VA Presentation Shows How Wireless Patient Monitoring System Improves Pressure Ulcer Prevention Process

PLEASANTON, CA -- Clinicians from the Veterans Affairs Medical Center in Boise, Idaho, will demonstrate that Leaf Healthcare's new, wireless patient monitoring system can significantly improve a caregiver's pressure ulcer prevention processes. Their presentation will take place at the National Pressure Ulcer Advisory Panel (NPUAP) Biennial Conference in Orlando, Fla., this week.

The VA team will present a poster entitled "Look Who's Turning," which is based on nearly 3,300 hours of turn data collected using the Leaf Patient Monitoring system deployed at a medical/surgical unit at the Boise facility. After unit nurses were trained on how to use information from the system, compliance with the center's patient turning protocols exceeded 90 percent. National studies have found that compliance typically ranges from 15 percent to 66 percent.i ii iii iv

"We expected the sensors to help us increase compliance with patient turn protocols," said Margaret Doucette, DO, lead author of the poster. "But we found the Leaf system also enabled us to deploy our clinicians more effectively to improve patient care. Leaf monitoring has reduced the resource burden required for patient turning by roughly 80 percent without compromising care or pressure ulcer prevention efforts. That ensures we provide the highest quality care, while allowing us to contain costs."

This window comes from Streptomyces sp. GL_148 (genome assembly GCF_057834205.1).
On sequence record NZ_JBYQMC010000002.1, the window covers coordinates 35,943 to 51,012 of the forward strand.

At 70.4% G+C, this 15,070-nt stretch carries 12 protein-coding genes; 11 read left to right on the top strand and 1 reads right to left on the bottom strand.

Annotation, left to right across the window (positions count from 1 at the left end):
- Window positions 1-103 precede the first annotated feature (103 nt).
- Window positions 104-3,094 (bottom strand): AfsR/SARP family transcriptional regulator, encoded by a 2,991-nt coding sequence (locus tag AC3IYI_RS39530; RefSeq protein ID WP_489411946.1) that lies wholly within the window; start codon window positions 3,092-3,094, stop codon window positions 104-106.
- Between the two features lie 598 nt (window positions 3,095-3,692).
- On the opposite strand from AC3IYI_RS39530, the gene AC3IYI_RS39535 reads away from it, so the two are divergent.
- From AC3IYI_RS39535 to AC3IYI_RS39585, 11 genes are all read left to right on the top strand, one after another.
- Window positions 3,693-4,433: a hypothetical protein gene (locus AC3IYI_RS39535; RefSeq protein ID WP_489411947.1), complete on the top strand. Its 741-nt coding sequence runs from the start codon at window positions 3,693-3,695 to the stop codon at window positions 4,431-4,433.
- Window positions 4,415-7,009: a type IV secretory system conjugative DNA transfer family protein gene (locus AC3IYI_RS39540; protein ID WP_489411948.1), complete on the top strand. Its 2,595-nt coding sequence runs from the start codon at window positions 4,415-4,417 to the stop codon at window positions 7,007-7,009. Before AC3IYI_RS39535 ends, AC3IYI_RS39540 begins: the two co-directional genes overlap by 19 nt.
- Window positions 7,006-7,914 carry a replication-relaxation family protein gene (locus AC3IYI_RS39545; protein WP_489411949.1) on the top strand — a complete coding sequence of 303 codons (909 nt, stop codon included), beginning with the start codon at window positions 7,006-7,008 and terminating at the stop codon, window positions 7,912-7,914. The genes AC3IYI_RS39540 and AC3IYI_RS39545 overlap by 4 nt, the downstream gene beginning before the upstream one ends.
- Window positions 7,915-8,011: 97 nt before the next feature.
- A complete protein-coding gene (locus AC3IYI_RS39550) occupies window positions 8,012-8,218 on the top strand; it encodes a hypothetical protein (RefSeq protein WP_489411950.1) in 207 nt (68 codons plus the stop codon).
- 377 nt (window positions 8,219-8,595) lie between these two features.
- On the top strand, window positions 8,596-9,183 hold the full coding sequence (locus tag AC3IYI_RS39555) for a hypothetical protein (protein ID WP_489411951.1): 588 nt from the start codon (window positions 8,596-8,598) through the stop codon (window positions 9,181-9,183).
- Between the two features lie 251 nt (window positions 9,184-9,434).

Dr. Doucette, who is chief of Physical Medicine and Rehabilitation and director for Wound Care at the Boise Center, said the facility's turn protocols have been rewritten to include the use of Leaf technology and that the system's metrics will become part of the center's monthly nursing quality criteria.

"We are pleased that the VA Medical Center in Boise found Leaf technology useful in its efforts to prevent pressure ulcers," said Mark Smith, vice president, sales and marketing at Leaf Healthcare. "Nurses and hospitals are searching for innovative ways to reduce pressure ulcers – which affect more than 2.5 million U.S. patients each year – and this presentation provides valuable insights into how that can be accomplished."

Institution-acquired pressure ulcers are a leading threat to modern quality healthcare. Research by the U.S. Department of Health and Human Services' Agency for Healthcare Research and Quality shows that pressure ulcers cost the nation's healthcare system more than $11 billion a year. The condition is both excruciatingly painful for patients and costly for providers since it is considered preventable and, therefore, does not qualify for reimbursement by government and other payers.

To help healthcare providers reduce these costs – while improving patient safety and clinical outcomes – Leaf creates wireless patient monitoring solutions.

The Leaf system is comprised of a small, lightweight, wearable sensor that electronically monitors a patient's position and movements. Data collected by the sensor is communicated wirelessly to central monitoring stations or mobile devices so that caregivers can check on patient position and movement. The system provides alerts when necessary to ensure that all patients wearing a Leaf Sensor are repositioned according to their prescribed turning schedules to reduce incidence of pressure ulcers. The device has been cleared for sale by FDA 510(k).

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